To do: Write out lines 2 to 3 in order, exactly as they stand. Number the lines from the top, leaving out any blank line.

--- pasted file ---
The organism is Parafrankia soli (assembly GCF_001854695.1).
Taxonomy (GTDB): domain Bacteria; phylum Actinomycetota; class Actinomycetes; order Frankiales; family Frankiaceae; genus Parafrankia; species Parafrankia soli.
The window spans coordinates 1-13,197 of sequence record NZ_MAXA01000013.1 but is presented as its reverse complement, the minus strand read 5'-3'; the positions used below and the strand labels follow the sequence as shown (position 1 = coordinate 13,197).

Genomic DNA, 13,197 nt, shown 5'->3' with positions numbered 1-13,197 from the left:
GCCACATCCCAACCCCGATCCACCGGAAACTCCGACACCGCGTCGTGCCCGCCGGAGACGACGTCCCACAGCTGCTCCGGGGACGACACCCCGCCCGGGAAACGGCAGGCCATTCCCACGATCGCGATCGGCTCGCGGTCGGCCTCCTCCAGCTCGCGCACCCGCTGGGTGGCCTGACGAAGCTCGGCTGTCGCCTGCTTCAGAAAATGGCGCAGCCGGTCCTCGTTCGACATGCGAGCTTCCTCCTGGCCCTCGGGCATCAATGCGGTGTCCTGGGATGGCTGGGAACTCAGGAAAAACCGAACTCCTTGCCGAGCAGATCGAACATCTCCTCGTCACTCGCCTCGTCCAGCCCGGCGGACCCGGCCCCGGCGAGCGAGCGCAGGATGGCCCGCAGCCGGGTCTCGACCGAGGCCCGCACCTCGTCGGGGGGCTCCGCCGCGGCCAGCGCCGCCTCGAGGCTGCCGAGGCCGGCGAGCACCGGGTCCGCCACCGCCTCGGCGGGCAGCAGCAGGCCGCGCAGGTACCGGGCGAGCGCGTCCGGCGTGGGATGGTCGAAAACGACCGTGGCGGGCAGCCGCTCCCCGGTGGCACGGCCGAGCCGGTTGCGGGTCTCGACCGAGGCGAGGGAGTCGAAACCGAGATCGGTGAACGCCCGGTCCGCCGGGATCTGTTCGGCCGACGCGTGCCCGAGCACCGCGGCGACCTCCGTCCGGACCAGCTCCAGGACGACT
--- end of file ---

Taxonomy (GTDB): domain Bacteria; phylum Actinomycetota; class Actinomycetes; order Frankiales; family Frankiaceae; genus Parafrankia; species Parafrankia soli.
The window spans coordinates 1-13,197 of sequence record NZ_MAXA01000013.1 but is presented as its reverse complement, the minus strand read 5'-3'; the positions used below and the strand labels follow the sequence as shown (position 1 = coordinate 13,197).